The prosecution’s lone eyewitness to a fatal drive-by shooting was told what to say by detectives, an attorney argued Monday.
But, a prosecutor countered, detectives couldn’t have known everything the witness later testified to in court – and that other evidence proved what he said was truthful and accurate.
As the trial of Armando Yepez wound down, defense attorney Gerald Carrasco attempted to discredit the prosecution’s key witness, Henry Ramos. Ramos told jurors he was in a car with Yepez on Nov. 17, 2011, when Yepez fired on a crowd of teenagers in Oceano, killing 17-year-old Gabriel Salgado.
“It still comes down to the credibility of Mr. Ramos,” said Carrasco, who previously questioned Ramos’ version of the events in his opening statement.
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While Ramos initially denied involvement, Carrasco said, detectives suggested they knew he was involved, offering crucial details of the crime. That, Carrasco said, influenced Ramos to take a plea to being an accessory to murder – and influenced his testimony.
“He was told he needed to remember this, told he needed to say this,” or his deal would be revoked, Carrasco said.
Fearful the murder would be pinned on him, Carrasco said, Ramos agreed to testify.
“Do I think Henry Ramos did this? No. ” he said. “Do I think he’s going to be doing four years for something he had no involvement with? Absolutely.”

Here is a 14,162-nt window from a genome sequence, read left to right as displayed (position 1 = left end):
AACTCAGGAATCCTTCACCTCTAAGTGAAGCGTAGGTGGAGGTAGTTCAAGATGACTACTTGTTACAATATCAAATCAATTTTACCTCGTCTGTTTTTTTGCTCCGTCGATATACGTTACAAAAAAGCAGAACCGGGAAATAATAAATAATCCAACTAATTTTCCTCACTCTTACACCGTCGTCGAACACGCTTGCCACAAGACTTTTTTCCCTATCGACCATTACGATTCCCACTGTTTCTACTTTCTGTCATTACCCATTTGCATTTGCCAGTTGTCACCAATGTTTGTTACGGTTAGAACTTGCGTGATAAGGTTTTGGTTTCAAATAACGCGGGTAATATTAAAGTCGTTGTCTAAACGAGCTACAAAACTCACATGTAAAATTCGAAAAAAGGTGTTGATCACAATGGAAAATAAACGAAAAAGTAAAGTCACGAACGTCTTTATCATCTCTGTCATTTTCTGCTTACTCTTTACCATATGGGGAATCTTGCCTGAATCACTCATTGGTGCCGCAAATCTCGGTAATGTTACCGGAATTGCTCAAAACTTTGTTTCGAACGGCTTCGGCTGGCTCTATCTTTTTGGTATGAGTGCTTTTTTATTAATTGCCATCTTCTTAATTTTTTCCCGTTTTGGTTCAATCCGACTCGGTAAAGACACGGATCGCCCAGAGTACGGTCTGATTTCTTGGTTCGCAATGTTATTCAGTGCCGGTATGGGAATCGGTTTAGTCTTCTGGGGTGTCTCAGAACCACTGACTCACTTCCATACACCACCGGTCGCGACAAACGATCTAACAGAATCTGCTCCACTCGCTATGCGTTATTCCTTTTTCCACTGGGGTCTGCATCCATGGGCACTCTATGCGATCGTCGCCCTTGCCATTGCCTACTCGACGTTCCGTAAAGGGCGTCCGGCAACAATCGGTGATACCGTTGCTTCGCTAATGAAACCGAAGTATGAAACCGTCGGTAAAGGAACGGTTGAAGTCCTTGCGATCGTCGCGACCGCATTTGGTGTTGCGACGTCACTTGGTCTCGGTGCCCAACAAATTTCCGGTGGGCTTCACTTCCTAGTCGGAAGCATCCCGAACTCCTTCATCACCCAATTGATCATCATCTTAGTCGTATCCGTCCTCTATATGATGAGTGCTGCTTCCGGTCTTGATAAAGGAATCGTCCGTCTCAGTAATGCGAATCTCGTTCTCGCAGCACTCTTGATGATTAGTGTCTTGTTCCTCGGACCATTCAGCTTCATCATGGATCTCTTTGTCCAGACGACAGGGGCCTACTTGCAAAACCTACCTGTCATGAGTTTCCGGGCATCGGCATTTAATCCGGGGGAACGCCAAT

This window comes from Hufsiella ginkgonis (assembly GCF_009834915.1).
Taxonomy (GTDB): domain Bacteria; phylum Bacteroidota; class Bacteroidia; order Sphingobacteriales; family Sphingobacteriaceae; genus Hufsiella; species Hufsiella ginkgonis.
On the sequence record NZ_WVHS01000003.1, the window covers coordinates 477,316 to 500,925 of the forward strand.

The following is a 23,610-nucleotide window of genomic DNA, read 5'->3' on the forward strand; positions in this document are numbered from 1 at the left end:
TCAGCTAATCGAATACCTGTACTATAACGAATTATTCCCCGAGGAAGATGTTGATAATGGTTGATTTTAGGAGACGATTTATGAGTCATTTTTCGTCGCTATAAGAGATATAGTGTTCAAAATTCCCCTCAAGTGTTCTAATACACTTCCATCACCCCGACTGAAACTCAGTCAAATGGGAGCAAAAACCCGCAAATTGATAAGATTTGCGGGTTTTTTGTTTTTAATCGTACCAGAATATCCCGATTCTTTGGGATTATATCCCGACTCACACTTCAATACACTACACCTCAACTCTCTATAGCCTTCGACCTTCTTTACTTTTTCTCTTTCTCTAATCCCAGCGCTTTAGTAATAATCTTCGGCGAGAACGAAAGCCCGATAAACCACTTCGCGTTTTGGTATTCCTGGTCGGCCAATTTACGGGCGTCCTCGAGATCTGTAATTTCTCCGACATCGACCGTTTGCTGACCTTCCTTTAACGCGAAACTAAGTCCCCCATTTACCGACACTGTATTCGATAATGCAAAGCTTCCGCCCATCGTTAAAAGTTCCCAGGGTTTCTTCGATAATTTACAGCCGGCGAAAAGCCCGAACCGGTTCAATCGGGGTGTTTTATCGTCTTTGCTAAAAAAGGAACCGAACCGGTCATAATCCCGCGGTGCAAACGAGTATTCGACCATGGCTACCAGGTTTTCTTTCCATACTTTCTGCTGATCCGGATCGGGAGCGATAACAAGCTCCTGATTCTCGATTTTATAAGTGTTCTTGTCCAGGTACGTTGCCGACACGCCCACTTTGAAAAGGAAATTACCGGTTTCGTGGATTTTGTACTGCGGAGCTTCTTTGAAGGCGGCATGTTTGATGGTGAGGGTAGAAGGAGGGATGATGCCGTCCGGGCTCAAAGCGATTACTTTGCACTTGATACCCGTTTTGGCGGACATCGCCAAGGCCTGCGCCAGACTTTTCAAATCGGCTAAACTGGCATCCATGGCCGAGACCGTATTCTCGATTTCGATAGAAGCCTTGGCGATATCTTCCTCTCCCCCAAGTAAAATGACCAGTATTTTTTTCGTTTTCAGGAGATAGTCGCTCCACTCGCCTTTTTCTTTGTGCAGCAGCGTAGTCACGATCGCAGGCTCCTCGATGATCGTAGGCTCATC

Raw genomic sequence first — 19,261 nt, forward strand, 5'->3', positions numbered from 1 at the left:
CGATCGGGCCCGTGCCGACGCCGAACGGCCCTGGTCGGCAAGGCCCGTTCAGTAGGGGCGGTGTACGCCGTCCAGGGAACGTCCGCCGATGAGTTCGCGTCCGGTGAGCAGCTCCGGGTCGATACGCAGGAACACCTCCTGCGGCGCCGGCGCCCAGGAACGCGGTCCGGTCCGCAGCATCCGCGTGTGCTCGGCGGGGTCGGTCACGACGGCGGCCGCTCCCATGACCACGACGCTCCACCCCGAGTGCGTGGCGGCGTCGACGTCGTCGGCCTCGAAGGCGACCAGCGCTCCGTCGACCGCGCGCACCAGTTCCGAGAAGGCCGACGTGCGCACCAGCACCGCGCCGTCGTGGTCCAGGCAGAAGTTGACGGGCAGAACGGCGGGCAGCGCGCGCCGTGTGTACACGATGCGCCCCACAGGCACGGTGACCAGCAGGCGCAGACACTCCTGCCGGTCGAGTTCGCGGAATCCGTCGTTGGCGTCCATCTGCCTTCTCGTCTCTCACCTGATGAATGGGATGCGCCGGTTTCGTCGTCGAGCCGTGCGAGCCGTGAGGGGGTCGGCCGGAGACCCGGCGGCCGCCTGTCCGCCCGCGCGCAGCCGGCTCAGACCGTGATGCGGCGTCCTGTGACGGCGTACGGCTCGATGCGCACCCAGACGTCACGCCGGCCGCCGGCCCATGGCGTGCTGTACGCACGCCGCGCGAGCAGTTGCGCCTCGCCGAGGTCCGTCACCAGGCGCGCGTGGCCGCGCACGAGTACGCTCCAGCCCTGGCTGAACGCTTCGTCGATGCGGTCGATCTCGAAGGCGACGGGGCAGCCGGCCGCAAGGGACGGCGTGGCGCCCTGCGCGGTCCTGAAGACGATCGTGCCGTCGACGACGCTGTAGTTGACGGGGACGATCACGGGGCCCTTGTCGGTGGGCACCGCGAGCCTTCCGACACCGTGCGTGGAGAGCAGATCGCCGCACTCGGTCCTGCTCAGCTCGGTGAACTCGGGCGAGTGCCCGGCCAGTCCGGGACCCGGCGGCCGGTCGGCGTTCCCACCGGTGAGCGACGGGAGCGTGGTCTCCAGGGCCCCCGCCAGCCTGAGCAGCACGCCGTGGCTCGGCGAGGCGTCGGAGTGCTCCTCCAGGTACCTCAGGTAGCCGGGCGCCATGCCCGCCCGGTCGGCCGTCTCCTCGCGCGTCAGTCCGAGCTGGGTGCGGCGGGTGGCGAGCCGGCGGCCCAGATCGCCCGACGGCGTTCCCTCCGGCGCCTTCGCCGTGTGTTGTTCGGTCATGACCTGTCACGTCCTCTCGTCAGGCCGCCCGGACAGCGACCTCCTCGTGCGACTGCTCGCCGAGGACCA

Yepez told detectives he was in Oceano that day – trying to visit his brother – but that he was not involved in the crime. Because it was dark at the time, none of the surviving teens could see anyone in the car that night, so Ramos is the only person to place Yepez in the vehicle.
But Deputy District Attorney Craig Van Rooyen said Ramos’ testimony was supported by evidence, including data collected from cell phone towers placing Yepez near the murder scene a minute after it occurred, text messages Yepez sent to his brother asking about a gun, gun residue found in the car Yepez drove that day and, mostly, Yepez’s own statements made to Ramos in a secretly recorded conversation.
During that conversation, Ramos asked Yepez if he felt bad that he had killed someone, to which Yepez said, “Nah.” Yepez also allegedly said, “I didn’t know I was going to shoot anybody” and, when talking about the shooting, “Dude, that ain’t nothing.”
Had Yepez not killed Salgado, Van Rooyen said, he would have been outraged when Ramos asked him about a murder.
“If the defendant was innocent, he’d be like, ‘What? Get out of here!’”
Noting the conversation never mentioned Salgado by name, Carrasco suggested it could have been about some other incident.
But it was clear, Van Rooyen said, that Yepez was talking about Salgado. And it was clear that Yepez was “taking care of business” when he killed Salgado.
Angered by past confrontations he’d had with Oceano gang members, Yepez – a member of a Los Angeles gang – wanted to send a message to those gang members by killing someone in their territory.
“On that evening, on Nov. 17, the defendant had a chance to send that twisted message,” he said.
Jurors began deliberating Monday afternoon.